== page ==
Jason is the lead for the power plant and is therefore in charge of the power and water creation here.  One of his pet peeves is when people leave the lights on in rooms that are not in use.  It's a waste of power, and we really shouldn't be doing that.  Fuel is another precious resource, and, while we do have a lot of fuel this season, we should be aware of how much we are wasting when leaving random lights on.  I do find it hilarious how many lights are left on in unused rooms (have these people never paid a power bill before?!), and often I get dragged along on the nightly rounds of the elevated station to turn off the unused lights.

There aren't any strict regulations on how much power we use, but I do know that he has certain rules in place.  If anything big is to happen in terms of power changes, he likes people to contact him/the person on call in the power plant so they are aware of the changes taking place.  For instance, turning on all appliances in the galley warrants a call to the power plant.  Turning off one of the power logic controllers at an out building also warrants a call otherwise he'll think that they're losing power to that building and start trying to troubleshoot.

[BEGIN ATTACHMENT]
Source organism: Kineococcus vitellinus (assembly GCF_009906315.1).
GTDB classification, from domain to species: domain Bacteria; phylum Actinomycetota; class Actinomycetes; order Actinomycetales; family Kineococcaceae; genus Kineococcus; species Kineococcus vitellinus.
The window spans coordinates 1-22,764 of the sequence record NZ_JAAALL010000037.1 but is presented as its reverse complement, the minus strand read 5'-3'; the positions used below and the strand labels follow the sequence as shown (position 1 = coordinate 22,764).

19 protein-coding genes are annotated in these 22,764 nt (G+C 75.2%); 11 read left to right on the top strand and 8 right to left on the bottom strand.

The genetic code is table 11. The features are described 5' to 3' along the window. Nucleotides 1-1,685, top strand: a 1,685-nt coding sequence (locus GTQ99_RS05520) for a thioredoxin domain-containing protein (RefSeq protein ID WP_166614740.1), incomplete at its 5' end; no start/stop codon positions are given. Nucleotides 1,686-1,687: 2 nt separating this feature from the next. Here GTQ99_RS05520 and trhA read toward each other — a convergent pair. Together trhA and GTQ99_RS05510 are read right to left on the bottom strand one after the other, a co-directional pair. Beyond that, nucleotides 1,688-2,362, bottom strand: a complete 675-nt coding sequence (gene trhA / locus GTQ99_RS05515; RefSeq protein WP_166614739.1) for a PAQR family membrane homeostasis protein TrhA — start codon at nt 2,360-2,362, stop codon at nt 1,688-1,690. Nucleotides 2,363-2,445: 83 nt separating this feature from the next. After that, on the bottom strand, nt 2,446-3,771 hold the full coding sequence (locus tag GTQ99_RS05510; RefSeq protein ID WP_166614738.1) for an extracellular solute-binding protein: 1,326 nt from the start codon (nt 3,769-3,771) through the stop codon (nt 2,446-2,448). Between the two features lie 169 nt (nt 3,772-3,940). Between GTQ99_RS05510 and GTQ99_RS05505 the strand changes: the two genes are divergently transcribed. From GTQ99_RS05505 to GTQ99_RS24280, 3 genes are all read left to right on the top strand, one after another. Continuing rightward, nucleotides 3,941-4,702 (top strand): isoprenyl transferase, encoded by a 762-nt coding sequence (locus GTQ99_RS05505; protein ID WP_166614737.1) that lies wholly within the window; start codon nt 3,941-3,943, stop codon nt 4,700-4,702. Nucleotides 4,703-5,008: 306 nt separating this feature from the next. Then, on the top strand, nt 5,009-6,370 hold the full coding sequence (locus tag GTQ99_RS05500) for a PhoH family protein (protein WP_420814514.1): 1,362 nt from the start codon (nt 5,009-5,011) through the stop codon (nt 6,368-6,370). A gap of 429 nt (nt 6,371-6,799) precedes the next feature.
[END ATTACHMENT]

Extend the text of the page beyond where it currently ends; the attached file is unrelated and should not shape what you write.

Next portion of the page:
Because the power plant is our life source (no power means no heat and no water), the guys in the power plant take their jobs seriously.  They always ensure that we have a backup generator available in the case of any issues that could arise.  They also take heed to perform the maintenance on the generators on schedule.  Recently they had to do a large overhaul of generator 3 (we have 3 main generators and a peaker as well as 2 smaller generators in the emergency power plant) and a top end rebuild of generator 2.  They should be good to go for the rest of the season now!